Today's extract is again from the Interlude: Daniel's Death, in Free of Charge - giving and forgiving in a culture stripped of grace, by Miroslav Volf.
The pain of the terrible loss still lingers on, but bitterness and resentment against those who were responsible are gone. It was healed at the foot of the cross as my mother gazed on the Son who was killed and reflected about the God who forgave. Aunt Milica was forgiven, and there was no more talk of her guilt, not even talk of her having been guilty. As far as I was concerned, she was innocent.
But my parents did speak often of forgiveness in relation to Daniel's death. In fact, the first lesson in forgiveness I remember lay in the story of how they forgave the soldier who was the main culprit. 'The Word of God tells us to forgive as God in Christ has forgiven us,' said my parents, 'and so we decided to forgive.' The soldier felt terrible, so terrible in fact that he had to be admitted to the hospital. My father, with a wound in his heart that would never quite heal, went to visit him, to comfort the one whose carelessness had caused him so much grief, and tell him that my mother and he forgave him.
In the courtroom too, my father insisted that he and my mother, who was too brokenhearted to take part in the hearing, had forgiven. They wouldn't press charges, he said. Why should one more mother be plunged into grief, this time because the life of her son, a good boy but careless in a crucial moment, was ruined by the hands of justice. After the soldier was discharged from the army and went home unpunished, my father visited him even though it took him two days to make the trip. He was concerned for the soldier and wanted to talk to him once more of God's love, which is greater than our accusing hearts, and of my parents' forgiveness.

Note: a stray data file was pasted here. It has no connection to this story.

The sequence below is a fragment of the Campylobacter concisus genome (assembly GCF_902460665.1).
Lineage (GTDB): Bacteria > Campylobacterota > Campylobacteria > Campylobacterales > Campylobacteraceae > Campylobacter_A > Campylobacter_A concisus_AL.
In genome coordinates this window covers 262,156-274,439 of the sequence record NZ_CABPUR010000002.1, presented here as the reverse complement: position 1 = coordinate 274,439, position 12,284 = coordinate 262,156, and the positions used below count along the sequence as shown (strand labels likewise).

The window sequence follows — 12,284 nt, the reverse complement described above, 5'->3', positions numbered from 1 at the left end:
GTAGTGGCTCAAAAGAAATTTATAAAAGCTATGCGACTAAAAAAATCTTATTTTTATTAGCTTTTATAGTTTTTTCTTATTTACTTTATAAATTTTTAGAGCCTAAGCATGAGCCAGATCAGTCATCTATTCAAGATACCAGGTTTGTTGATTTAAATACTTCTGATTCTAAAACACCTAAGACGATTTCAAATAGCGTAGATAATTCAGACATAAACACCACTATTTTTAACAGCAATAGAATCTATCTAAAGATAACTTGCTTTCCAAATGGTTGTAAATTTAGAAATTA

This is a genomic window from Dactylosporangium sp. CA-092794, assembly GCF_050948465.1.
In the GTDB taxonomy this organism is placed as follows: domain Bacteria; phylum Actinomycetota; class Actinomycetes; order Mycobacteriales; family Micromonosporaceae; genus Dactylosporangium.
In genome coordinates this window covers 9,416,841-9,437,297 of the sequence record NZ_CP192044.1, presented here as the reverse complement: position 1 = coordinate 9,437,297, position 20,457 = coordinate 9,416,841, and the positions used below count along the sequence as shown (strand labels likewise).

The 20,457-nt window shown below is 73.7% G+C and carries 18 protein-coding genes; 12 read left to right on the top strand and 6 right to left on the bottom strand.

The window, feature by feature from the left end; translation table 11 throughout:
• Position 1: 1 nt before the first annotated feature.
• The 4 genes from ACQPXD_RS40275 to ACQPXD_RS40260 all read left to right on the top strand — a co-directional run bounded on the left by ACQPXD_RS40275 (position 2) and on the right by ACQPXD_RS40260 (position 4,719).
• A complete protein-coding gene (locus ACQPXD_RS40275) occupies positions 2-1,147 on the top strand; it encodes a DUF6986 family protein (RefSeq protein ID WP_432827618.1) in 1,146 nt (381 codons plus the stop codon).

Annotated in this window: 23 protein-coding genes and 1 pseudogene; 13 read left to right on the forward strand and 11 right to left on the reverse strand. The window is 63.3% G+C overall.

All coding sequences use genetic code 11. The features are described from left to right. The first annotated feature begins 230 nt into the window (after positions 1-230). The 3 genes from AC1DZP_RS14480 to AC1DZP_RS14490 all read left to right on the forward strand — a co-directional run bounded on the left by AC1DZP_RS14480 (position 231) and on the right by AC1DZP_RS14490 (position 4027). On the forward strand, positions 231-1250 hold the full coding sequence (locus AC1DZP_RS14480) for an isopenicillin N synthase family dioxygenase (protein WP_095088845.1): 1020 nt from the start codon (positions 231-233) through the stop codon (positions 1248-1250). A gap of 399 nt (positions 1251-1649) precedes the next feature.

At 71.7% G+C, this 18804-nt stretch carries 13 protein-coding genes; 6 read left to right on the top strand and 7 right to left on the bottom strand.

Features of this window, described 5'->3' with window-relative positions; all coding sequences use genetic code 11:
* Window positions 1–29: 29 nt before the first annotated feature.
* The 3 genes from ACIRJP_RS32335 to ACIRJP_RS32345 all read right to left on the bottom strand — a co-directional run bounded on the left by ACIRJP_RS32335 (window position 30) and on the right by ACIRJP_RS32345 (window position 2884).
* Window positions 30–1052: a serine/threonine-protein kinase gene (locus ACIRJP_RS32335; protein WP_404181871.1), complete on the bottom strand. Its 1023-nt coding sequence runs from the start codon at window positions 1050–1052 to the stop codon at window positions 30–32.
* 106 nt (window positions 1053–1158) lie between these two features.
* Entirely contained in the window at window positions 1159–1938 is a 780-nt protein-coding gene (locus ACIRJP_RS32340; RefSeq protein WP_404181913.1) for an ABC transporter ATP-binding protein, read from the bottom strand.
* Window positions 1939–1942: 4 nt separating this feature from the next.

The reason why my parents forgave was simple. God forgave them, and so they forgave the soldier. But the forgiveness itself was difficult, and for my mother, excruciatingly painful. I will revisit the pain of my mother's forgiveness [later]. My father never talked about how it felt forgiving a person who killed his boy; he never talked much about how anything felt, though he was a deeply sensitive man. But that forgiveness must have cost him a great deal too, possibly no less than it cost my mother.